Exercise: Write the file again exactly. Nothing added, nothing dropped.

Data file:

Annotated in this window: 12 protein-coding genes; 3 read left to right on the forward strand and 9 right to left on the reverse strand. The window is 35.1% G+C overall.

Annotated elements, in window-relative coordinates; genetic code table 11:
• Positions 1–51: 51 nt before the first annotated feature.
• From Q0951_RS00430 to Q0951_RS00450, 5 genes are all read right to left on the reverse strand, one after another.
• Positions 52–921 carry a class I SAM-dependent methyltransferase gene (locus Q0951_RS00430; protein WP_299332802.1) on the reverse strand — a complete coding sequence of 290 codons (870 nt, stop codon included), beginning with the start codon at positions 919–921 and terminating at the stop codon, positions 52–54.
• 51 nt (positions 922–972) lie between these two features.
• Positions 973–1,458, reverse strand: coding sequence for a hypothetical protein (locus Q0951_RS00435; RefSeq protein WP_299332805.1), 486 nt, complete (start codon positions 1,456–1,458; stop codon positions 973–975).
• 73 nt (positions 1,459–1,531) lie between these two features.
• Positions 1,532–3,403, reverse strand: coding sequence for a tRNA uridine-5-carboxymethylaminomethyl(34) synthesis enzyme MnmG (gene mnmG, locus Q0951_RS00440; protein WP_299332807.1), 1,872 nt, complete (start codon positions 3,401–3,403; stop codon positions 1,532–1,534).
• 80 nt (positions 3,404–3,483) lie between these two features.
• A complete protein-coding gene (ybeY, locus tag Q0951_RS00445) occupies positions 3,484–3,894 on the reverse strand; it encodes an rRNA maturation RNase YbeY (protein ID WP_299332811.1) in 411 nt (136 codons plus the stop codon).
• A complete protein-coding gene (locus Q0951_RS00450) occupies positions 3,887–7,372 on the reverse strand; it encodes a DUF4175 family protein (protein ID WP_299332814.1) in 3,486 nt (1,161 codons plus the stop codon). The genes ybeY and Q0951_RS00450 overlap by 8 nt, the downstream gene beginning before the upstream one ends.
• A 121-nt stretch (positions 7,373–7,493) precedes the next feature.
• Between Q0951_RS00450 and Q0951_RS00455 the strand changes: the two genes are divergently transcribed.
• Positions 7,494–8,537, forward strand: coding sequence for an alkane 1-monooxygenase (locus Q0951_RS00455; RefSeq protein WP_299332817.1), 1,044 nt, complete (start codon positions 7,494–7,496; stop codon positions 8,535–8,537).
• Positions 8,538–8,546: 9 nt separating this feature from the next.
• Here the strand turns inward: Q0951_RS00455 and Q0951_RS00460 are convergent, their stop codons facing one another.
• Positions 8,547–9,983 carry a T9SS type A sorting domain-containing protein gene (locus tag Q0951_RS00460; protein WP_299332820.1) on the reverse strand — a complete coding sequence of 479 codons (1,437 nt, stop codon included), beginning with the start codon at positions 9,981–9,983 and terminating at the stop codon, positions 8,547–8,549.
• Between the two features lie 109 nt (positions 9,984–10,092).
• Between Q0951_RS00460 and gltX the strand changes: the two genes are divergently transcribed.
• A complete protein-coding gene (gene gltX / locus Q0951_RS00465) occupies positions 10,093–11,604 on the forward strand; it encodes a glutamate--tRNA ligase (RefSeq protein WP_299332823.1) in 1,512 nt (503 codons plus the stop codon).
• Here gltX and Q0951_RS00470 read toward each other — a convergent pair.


Annotated in this window: 12 protein-coding genes; 3 read left to right on the forward strand and 9 right to left on the reverse strand. The window is 35.1% G+C overall.

Annotated elements, in window-relative coordinates; genetic code table 11:
• Positions 1–51: 51 nt before the first annotated feature.
• From Q0951_RS00430 to Q0951_RS00450, 5 genes are all read right to left on the reverse strand, one after another.
• Positions 52–921 carry a class I SAM-dependent methyltransferase gene (locus Q0951_RS00430; protein WP_299332802.1) on the reverse strand — a complete coding sequence of 290 codons (870 nt, stop codon included), beginning with the start codon at positions 919–921 and terminating at the stop codon, positions 52–54.
• 51 nt (positions 922–972) lie between these two features.
• Positions 973–1,458, reverse strand: coding sequence for a hypothetical protein (locus Q0951_RS00435; RefSeq protein WP_299332805.1), 486 nt, complete (start codon positions 1,456–1,458; stop codon positions 973–975).
• 73 nt (positions 1,459–1,531) lie between these two features.
• Positions 1,532–3,403, reverse strand: coding sequence for a tRNA uridine-5-carboxymethylaminomethyl(34) synthesis enzyme MnmG (gene mnmG, locus Q0951_RS00440; protein WP_299332807.1), 1,872 nt, complete (start codon positions 3,401–3,403; stop codon positions 1,532–1,534).
• 80 nt (positions 3,404–3,483) lie between these two features.
• A complete protein-coding gene (ybeY, locus tag Q0951_RS00445) occupies positions 3,484–3,894 on the reverse strand; it encodes an rRNA maturation RNase YbeY (protein ID WP_299332811.1) in 411 nt (136 codons plus the stop codon).
• A complete protein-coding gene (locus Q0951_RS00450) occupies positions 3,887–7,372 on the reverse strand; it encodes a DUF4175 family protein (protein ID WP_299332814.1) in 3,486 nt (1,161 codons plus the stop codon). The genes ybeY and Q0951_RS00450 overlap by 8 nt, the downstream gene beginning before the upstream one ends.
• A 121-nt stretch (positions 7,373–7,493) precedes the next feature.
• Between Q0951_RS00450 and Q0951_RS00455 the strand changes: the two genes are divergently transcribed.
• Positions 7,494–8,537, forward strand: coding sequence for an alkane 1-monooxygenase (locus Q0951_RS00455; RefSeq protein WP_299332817.1), 1,044 nt, complete (start codon positions 7,494–7,496; stop codon positions 8,535–8,537).
• Positions 8,538–8,546: 9 nt separating this feature from the next.
• Here the strand turns inward: Q0951_RS00455 and Q0951_RS00460 are convergent, their stop codons facing one another.
• Positions 8,547–9,983 carry a T9SS type A sorting domain-containing protein gene (locus tag Q0951_RS00460; protein WP_299332820.1) on the reverse strand — a complete coding sequence of 479 codons (1,437 nt, stop codon included), beginning with the start codon at positions 9,981–9,983 and terminating at the stop codon, positions 8,547–8,549.
• Between the two features lie 109 nt (positions 9,984–10,092).
• Between Q0951_RS00460 and gltX the strand changes: the two genes are divergently transcribed.
• A complete protein-coding gene (gene gltX / locus Q0951_RS00465) occupies positions 10,093–11,604 on the forward strand; it encodes a glutamate--tRNA ligase (RefSeq protein WP_299332823.1) in 1,512 nt (503 codons plus the stop codon).
• Here gltX and Q0951_RS00470 read toward each other — a convergent pair.